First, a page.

Monday, June 27, 2022

Log Scaler

In the Museum collection we have a log scaler. Catalog number 2004-024-0002, Ed Hudson Collection. It is a 60 inches long rule with a set of calipers at one end. The rule is marked with numbers. Three sets on the wide section (top) and a set on each edge (left and right). On first glance the numbers make little sense. 

On researching log scalers, it seems that many have multiple sets of numbers. 

Here are examples of two modern log scale sticks.

This is an example of the data taken from a vintage stick. The first line is the length of the log in feet. In this example, 8, 10, and 18 feet. 

The rule used on this stick is the Doyle Rule. First measure the length of the log. Then place the rule against the log along its diameter. It will tell you how may board feet there are in a log of that length. Now the diameter of the log in inches is on the edge of the rule. The first set of numbers after the length of the log represent a diameter of 6 inches (5, 3, 2) and each set of numbers is one inch apart so the next set represent 7 inches diameter (10, 6, 5), etc.

So a 10 foot long log of diameter 7 inches would contain 6 board feet.

The Doyle Rule is quite a simple equation. D is the diameter in inches and L is the length in feet.

The number of Board Feet (BF) is then = ((D-4)^2 * L)/16

So for our 7 inch diameter and 10 foot long log:

BF=((7-4)^2 *10)/16 = (3^2*10)/16 = 90/16 = 5.6 - this is rounded up to 6 board feet.

Now according to THIS report: "This formula says to subtract four inches from the diameter for slabs and edgings, square the result, and adjust for log length. Log taper is ignored. The edgings and slab allowance are too large for small logs and too small for large logs. As a result, the rule seriously under scales small logs and over scales large logs."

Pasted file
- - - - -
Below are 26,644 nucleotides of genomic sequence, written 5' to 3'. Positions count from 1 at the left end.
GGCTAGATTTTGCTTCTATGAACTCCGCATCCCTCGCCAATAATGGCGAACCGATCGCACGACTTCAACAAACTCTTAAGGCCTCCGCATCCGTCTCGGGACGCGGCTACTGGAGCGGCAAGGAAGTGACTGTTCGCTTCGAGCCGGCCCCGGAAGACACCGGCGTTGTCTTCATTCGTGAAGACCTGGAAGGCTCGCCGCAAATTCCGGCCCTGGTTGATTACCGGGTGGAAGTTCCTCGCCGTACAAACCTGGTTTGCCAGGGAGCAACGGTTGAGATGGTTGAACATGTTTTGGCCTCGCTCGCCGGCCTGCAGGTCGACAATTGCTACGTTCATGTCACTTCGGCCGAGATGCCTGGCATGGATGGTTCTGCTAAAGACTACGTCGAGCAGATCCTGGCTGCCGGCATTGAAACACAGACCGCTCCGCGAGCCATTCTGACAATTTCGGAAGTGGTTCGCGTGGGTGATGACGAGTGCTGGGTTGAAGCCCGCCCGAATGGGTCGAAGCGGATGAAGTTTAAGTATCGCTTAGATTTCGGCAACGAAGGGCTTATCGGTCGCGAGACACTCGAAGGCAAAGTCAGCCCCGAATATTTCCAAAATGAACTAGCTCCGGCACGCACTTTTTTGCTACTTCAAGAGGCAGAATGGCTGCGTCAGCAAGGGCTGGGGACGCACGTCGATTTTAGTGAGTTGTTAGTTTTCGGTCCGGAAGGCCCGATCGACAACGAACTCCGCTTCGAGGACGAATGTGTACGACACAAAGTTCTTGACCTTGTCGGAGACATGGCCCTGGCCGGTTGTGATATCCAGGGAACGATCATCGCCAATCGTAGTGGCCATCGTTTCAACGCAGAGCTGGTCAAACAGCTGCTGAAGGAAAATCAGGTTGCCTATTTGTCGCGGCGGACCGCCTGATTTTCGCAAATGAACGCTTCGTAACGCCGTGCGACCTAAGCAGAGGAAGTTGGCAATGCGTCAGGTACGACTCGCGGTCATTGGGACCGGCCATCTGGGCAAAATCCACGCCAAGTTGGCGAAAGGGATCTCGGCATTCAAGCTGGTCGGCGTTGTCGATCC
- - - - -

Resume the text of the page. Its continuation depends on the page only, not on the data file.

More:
But our log scaler seems quite different. There does not seem to be a row of numbers that represent the length of the log and the numbers do not seem to grow at a rate indicative of a length being implied in the equation.

This the data taken from the one in the Museum collection.

Now there are hundreds of rules, though only a handful are used today. The rule used varies by tree type and different states adopt different standards.

I think that this rule is measuring the number of board feet in 1 foot of a log of a diameter D. The three rows are different rules. On examination of the numbers it seems likely the bottom row is probably the Doyle Rule. The middle row seems to be very close to the Spaulding Rule, at least for smaller diameters. This is a rule that is used for redwoods with an adaptation, and in 1878 it was adopted as the statue rule by California and is sometimes called the California Rule.

This is the Spaulding equation:

BF = ((1-0.266)*((pi*D^2)/48) - 2) * L

Now the above equation is just an approximation to the Spaulding Scale. In other words Spaulding created a rule in 1868 - it is based upon diagrams of logs with diameters from 10 to 96 inches, and lengths 12 to 24 feet long. Later, McKenzie fitted an equation to the data. It is the approximate equation above.

You can view the book Volume table for fir, cedar, spruce timber ..., based upon Spaulding log rule by G. G. Johnson HERE.

The top row is likely the Brereton Rule, also used for redwoods and Douglas fir. The Brereton equation is: 

BF = 0.6545 Da^2*L

Where Da is the average of the two end diameters.

Here is a table with the comparison of what is actually on the rule on the left, and the results of calculating the three equations on the right for the diameter in inches. 

Here is a table comparing the middle row of the log scaler to the entries in Spaulding's Scale Rule table for 16 and 32 foot logs.

You can read more about the different log rules in the technical report A Collection of Log Rules by the USDA Forest Service HERE.

You can read about how inaccurate the rules are in the pamphlet A discussion of Log Rules, prepared by McKenzie, HERE.

From the Santa Cruz Evening Sentinel, July 27, 1897, courtesy of I had read this article so many times but, until now, had not appreciated the Spaulding Rule.

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